Friday, August 6, 2010

Ramadhan Headaches: causes and solutions

Its fair to say that most of us feel a little worse for ware during the first few days of Ramadhan!
We are so desperate to get as much as we can from this blessed month, that we run around, shopping, cleaning, taking care of our families and our personal preparations that we often enter this month of contemplation stressed, shattered and run down! On top of that, we often give little thought to how the new routine will affect our general lifestyle! We somehow expect that we can carry on as normal, and incorporate our Ramadhan commitments in around our work, social lives and other responsibilities. Inevitably, this plays havoc with our physical health, and the most common complaint people describe is …, headaches! The worst headaches in the world! Dealing with these awful headaches every day usually puts us in a bad mood, in bed early and without gaining the spiritual benefits we so desired from our Ramadhan nights!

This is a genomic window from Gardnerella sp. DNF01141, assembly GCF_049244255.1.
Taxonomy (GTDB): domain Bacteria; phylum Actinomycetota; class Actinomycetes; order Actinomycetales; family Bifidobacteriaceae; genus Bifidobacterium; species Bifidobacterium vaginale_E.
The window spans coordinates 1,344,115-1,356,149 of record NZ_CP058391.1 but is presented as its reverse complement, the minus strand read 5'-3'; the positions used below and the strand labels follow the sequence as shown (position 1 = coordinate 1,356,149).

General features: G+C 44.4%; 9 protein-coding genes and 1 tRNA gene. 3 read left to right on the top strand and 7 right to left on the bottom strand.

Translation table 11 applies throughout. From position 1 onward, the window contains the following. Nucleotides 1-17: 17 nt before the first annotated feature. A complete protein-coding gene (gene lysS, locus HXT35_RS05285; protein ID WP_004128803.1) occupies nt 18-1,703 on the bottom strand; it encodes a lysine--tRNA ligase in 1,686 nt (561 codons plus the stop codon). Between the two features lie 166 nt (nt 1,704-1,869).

As I myself suffer from a chronic migraine condition, I’ve done my research, (both online and in person!), and have put together a few hints and tips which I’m confident, will combat the Ramadhan headaches for you and enable you to be at peace and concentrate on higher things during this month.